America couldn't hear those words in the late 50s and 60s without having a violent, angry reaction. We had a difficult enough time hearing the words of non-violent protest of Martin Luther King, Jr. We have a hard time hearing them now.
It doesn't make them any less true.
I know my American History classes in high school never revealed anything about the horrors of slavery. Oh, we studied the Civil War and learned that it was all about slavery which we knew, philosophically, was wrong. Then again, I lived in the North. Our hands were clean, we were told. It was those awful, ignorant people from the South. It was all their fault. See?
Eventually, the truth comes out. Eventually, we learned the awful, horrible truth about our complicity in racism. How it enslaves us all. How it damages the soul of the one enslaved and the one who enslaves.
No one's hands are clean. 'Sweet Honey in the Rock' sings of the complexity of this reality in their song, "Are My Hands Clean?" (You can read the lyrics here.)
We learn, if our hearts and minds and souls can bear to hear the truth, how racism continues to be perpetuated in organizations and systems like education, health care, employment, our government, and yes, even religion.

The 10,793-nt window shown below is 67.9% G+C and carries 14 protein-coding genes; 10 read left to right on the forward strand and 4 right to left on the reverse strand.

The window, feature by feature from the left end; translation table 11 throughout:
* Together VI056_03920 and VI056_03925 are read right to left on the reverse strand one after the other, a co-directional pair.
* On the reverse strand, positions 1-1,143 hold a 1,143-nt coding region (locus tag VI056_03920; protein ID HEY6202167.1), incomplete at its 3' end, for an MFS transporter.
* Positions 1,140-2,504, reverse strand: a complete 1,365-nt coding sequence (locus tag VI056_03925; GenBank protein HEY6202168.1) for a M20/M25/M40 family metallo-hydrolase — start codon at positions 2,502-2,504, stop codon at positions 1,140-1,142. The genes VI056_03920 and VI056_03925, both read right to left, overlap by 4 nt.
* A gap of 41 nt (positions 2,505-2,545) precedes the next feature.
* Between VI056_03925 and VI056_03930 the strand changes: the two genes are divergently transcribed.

Things have improved - some - but the sad fact remains that the most segregated hour in this country continues to be during Sunday morning worship.
I don't mean to sound pessimistic or negative, but based on what I know about the Church, I don't expect that to change anytime soon.
In his Autobiography, Malcolm harks back to his time in middle school, when he was one of the top students in his school and made the mistake of telling his teacher he wanted to be a lawyer. “That’s no realistic goal for a nigger,” Malcolm’s teacher told him.
Thinking back on that, Malcolm says, "My greatest lack has been, I believe, that I don’t have the kind of academic education I wish I had been able to get. . . I do believe that I might have made a good lawyer."